3 Surprising Things to Know About ‘The Irishman’ Before You Spend 210 Minutes Watching It

You’ll be impressed by the film’s de-aging magic to make the cast look younger in flashbacks

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The Netflix film The Irishman is 210 minutes long. You could do a lot in that timeframe—like fly from Los Angeles to Las Vegas, spend an hour at the slot machines inside McCarran International Airport and then fly back to LA with time to spare. Instead of that Vegas adventure, though, we opted to see The Irishman, in which director Martin Scorsese delves into the mob connections to John F. Kennedy’s assassination, showcases the advancements of de-aging technology for cinematic impact and corrals three of the greatest actors of all-time. 

Based on Charles Brandt’s 2003 novel I Heard You Paint Houses, Scorsese’s adaptation centers on Frank Sheeran (Robert De Niro) returning from World War II to become a mob hitman under the tutelage of crime boss Russell Bufalino (Joe Pesci) and alongside Jimmy Hoffa (Al Pacino). 

At the film’s world premiere during the 57th New York Film Festival, which ONE37pm attended, the three stars and Scorsese were joined by producers Jane Rosenthal and Emma Tillinger Koskoff, who all revealed tidbits about the making of the film, including how 309 scenes were shot in 108 days at 117 locations, often requiring as many as three moves per day. Without revealing any spoilers, here are the best surprises and insights from the film and its creators.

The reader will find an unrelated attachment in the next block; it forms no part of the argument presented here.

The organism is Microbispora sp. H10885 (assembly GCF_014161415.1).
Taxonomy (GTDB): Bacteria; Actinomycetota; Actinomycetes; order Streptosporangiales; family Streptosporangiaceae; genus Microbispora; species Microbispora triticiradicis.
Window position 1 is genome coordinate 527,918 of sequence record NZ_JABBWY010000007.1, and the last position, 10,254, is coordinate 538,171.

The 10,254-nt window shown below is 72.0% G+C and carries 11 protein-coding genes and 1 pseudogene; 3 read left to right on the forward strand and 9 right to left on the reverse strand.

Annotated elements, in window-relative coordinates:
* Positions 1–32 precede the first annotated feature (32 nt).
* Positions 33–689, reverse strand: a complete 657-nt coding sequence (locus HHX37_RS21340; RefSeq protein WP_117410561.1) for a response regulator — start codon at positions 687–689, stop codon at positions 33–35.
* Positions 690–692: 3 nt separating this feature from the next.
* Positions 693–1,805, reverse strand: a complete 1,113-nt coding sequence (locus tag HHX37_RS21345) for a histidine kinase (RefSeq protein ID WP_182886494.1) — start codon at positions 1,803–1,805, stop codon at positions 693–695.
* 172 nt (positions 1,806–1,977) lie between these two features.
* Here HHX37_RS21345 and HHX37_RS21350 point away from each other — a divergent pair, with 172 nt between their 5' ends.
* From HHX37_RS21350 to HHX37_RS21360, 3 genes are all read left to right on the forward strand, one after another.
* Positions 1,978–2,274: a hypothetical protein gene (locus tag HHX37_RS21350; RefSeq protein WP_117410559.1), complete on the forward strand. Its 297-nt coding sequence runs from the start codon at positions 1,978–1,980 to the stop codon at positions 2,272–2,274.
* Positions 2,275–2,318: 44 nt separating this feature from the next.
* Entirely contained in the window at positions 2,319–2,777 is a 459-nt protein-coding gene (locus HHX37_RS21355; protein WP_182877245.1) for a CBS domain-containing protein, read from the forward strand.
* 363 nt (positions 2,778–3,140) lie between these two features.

1. A Long Time in the Making

The world’s been waiting for Pacino, Pesci, De Niro and Scorsese to work together since the four ran the mob movie genre for two decades. The public wait for The Irishman began more than five years ago when De Niro told The New York Post in 2014 that he and Scorsese “have been trying to do [the film] for the last few years.” What most of those anxiously waiting didn’t know at the time, probably to the benefit of our sanity, was the film had been in development with Scorsese since he received the book from De Niro and in 2007 began the process of turning it into a movie.

“When [De Niro] presented the book to me, I could see he was very strongly attached to the character [of Frank]. We didn’t have to say much. After a phone call with Greg, I got Steve Zaillian to come over and write the script. That was about 10 years ago,” Scorsese, the Academy Award-winning director, said during the panel.

Is this going to happen? Is this going to happen before we all get any older?

- Al Pacino via Martin Scorsese

By September 2014, the film was slowly graduating from rumor to reality with Al Pacino confirming in an interview that the superstar mob flick would happen. His confidence at the time belied the skepticism he had over whether the film and its crew would beat Father Time, more than six years ago. “You looked at us in the room and said, ‘Is this going to happen? Is this going to happen before we all get any older,’” Scorsese recalled Pacino wondering. 

2. The Wonders of De-Aging

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Joe Pesci, Al Pacino, Robert De Niro and Martin Scorsese at the New York Film Festival. / Dia Dipasupil/Getty Images